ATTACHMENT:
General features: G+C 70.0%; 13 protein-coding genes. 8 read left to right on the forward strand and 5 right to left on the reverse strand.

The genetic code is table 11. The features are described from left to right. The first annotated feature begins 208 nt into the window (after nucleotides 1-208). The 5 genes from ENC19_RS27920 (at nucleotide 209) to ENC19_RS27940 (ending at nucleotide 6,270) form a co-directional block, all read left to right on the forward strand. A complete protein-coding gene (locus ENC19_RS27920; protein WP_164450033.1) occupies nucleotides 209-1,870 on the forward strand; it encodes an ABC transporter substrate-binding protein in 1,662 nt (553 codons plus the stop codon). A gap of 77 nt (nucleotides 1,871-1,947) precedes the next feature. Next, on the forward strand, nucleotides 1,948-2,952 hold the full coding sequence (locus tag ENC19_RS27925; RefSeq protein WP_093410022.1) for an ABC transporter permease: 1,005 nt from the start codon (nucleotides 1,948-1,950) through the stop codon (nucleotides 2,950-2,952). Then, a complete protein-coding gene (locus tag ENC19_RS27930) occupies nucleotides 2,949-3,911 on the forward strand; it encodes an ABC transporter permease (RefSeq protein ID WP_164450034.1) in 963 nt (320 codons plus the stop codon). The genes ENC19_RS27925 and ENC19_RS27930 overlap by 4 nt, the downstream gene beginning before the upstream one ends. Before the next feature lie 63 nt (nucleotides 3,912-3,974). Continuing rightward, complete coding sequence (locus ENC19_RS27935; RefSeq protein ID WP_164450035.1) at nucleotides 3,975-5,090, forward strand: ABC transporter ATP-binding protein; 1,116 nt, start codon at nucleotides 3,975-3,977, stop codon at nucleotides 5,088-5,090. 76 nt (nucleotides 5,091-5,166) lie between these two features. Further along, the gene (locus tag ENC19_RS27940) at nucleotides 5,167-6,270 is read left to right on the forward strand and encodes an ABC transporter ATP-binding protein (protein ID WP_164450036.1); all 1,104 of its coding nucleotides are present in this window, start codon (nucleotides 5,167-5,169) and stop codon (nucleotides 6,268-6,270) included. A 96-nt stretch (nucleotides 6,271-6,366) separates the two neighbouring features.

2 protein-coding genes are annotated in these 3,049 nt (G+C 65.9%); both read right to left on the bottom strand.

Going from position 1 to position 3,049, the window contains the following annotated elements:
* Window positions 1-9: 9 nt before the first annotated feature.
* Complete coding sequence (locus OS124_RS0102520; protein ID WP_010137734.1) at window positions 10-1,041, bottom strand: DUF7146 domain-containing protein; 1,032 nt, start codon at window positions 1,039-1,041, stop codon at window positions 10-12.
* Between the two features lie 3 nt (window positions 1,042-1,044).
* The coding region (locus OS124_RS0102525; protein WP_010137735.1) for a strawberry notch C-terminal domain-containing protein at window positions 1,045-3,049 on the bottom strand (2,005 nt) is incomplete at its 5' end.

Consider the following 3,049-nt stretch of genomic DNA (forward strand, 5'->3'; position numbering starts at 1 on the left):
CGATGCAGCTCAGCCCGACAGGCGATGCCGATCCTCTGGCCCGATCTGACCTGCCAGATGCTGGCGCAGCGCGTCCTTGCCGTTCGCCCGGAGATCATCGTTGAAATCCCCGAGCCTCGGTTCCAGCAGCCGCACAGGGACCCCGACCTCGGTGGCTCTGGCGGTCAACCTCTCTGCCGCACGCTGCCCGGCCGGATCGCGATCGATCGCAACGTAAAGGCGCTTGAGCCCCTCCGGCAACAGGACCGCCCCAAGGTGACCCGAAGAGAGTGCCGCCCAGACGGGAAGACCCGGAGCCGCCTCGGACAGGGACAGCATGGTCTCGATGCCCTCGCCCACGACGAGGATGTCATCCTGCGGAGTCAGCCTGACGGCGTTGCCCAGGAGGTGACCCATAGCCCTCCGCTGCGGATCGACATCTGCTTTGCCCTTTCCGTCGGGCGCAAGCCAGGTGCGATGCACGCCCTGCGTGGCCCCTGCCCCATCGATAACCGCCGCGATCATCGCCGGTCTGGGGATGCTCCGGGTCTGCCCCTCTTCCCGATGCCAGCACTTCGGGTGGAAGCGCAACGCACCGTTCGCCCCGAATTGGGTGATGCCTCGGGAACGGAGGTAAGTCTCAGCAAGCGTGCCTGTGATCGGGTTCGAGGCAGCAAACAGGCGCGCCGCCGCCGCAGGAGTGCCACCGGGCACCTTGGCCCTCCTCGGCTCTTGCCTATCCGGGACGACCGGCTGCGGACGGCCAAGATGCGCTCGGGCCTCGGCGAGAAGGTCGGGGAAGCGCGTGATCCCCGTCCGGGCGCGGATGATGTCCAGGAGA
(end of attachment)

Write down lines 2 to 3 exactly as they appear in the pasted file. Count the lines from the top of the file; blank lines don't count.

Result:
The genetic code is table 11. The features are described from left to right. The first annotated feature begins 208 nt into the window (after nucleotides 1-208). The 5 genes from ENC19_RS27920 (at nucleotide 209) to ENC19_RS27940 (ending at nucleotide 6,270) form a co-directional block, all read left to right on the forward strand. A complete protein-coding gene (locus ENC19_RS27920; protein WP_164450033.1) occupies nucleotides 209-1,870 on the forward strand; it encodes an ABC transporter substrate-binding protein in 1,662 nt (553 codons plus the stop codon). A gap of 77 nt (nucleotides 1,871-1,947) precedes the next feature. Next, on the forward strand, nucleotides 1,948-2,952 hold the full coding sequence (locus tag ENC19_RS27925; RefSeq protein WP_093410022.1) for an ABC transporter permease: 1,005 nt from the start codon (nucleotides 1,948-1,950) through the stop codon (nucleotides 2,950-2,952). Then, a complete protein-coding gene (locus tag ENC19_RS27930) occupies nucleotides 2,949-3,911 on the forward strand; it encodes an ABC transporter permease (RefSeq protein ID WP_164450034.1) in 963 nt (320 codons plus the stop codon). The genes ENC19_RS27925 and ENC19_RS27930 overlap by 4 nt, the downstream gene beginning before the upstream one ends. Before the next feature lie 63 nt (nucleotides 3,912-3,974). Continuing rightward, complete coding sequence (locus ENC19_RS27935; RefSeq protein ID WP_164450035.1) at nucleotides 3,975-5,090, forward strand: ABC transporter ATP-binding protein; 1,116 nt, start codon at nucleotides 3,975-3,977, stop codon at nucleotides 5,088-5,090. 76 nt (nucleotides 5,091-5,166) lie between these two features. Further along, the gene (locus tag ENC19_RS27940) at nucleotides 5,167-6,270 is read left to right on the forward strand and encodes an ABC transporter ATP-binding protein (protein ID WP_164450036.1); all 1,104 of its coding nucleotides are present in this window, start codon (nucleotides 5,167-5,169) and stop codon (nucleotides 6,268-6,270) included. A 96-nt stretch (nucleotides 6,271-6,366) separates the two neighbouring features.

2 protein-coding genes are annotated in these 3,049 nt (G+C 65.9%); both read right to left on the bottom strand.